The land-use issue makes the balance sheet far more problematic: The clearance of grassland releases 93 times the amount of greenhouse gas that would be saved by the fuel made annually on that land, said Joseph Fargione, the lead author of the other study and a scientist at the Nature Conservancy. "So for the next 93 years, you're making climate change worse, just at the time when we need to be bringing down carbon emissions."

  18. Erich Vieth says:

    The most seductive myth about ethanol is that it will free us from our dependence on foreign oil. But even if ethanol producers manage to hit the mandate of 36 billion gallons of ethanol by 2022, that will replace a paltry 1.5 million barrels of oil per day — only seven percent of current oil needs. Even if the entire U.S. corn crop were used to make ethanol, the fuel would replace only twelve percent of current gasoline use.

    Another misconception is that ethanol is green. In fact, corn production depends on huge amounts of fossil fuel — not just the diesel needed to plow fields and transport crops, but also the vast quantities of natural gas used to produce fertilizers. Runoff from industrial-scale cornfields also silts up the Mississippi River and creates a vast dead zone in the Gulf of Mexico every summer. What's more, when corn ethanol is burned in vehicles, it is as dirty as conventional gasoline and does little to solve global warming: E85 reduces carbon dioxide emissions by a modest fifteen percent at best, while fueling the destruction of tropical forests.

    But the biggest problem with ethanol is that it steals vast swaths of land that might be better used for growing food. In a recent article in Foreign Affairs titled "How Biofuels Could Starve the Poor," University of Minnesota economists C. Ford Runge and Benjamin Senauer point out that filling the gas tank of an SUV with pure ethanol requires more than 450 pounds of corn — roughly enough calories to feed one person for a year.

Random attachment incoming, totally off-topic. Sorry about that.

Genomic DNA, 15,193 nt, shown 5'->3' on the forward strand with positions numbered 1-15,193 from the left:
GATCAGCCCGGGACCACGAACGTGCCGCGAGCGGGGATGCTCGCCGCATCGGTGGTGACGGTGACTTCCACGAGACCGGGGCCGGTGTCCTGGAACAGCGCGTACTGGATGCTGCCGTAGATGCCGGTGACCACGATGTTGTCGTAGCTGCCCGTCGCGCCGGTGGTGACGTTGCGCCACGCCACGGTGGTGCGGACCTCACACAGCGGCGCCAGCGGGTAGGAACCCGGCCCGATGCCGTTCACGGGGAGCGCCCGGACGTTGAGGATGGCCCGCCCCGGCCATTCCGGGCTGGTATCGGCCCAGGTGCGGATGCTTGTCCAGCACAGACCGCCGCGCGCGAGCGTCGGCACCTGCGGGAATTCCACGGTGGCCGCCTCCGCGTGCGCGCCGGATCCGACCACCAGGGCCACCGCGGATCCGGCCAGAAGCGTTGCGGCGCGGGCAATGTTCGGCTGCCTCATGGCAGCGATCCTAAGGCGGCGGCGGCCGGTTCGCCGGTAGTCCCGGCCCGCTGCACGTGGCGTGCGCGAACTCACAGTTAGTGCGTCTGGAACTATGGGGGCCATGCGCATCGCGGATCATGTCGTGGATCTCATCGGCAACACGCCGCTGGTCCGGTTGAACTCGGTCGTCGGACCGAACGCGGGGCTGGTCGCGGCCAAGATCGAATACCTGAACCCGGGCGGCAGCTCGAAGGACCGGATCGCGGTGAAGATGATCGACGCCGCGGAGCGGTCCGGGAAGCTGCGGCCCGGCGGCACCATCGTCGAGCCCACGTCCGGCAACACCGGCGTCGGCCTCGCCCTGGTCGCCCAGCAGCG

From Rolling Stone (Aug 09, 2007)

  19. Erich Vieth says:

    Here's yet another big swipe at the promise of ethanol. And where have all of the ethanol defenders gone lately?

    Here's the link.

  20. grumpypilgrim says:

    Ethanol-based fuel is sold in my community. The last time I checked, it was selling for about 85% the price of gasoline. On the surface, that would suggest that ethanol is a cost-effective alternative. However, ethanol-based fuel contains only about 85% of the energy content of gasoline, so engines need to burn more of it, thus making it no significant savings compared to gasoline.

    Be that as it may, the "scientific" studies that show ethanol to be cost-effective all seem to be sponsored by companies that would benefit from the sale of ethanol, which would suggest that such studies are not unbiased.

  21. jack woods says:

    diesel is the answer here not ethonol!.

  22. Niklaus Pfirsig says:

    Actually Jack, bio-diesel is the answer.

    Algae farming is emerging as the most economically viable method of producing xylene compounds which can be burn in existing diesel engines.

    Unlike ethanol, which requires considerable amount of energy to distill, xylene can be extracted by simply pressing the algae. The algae solids can then be bio-digested to produce methane, or processed and used in a variety of agricultural products, including high protein fillers for livestock and pet foods.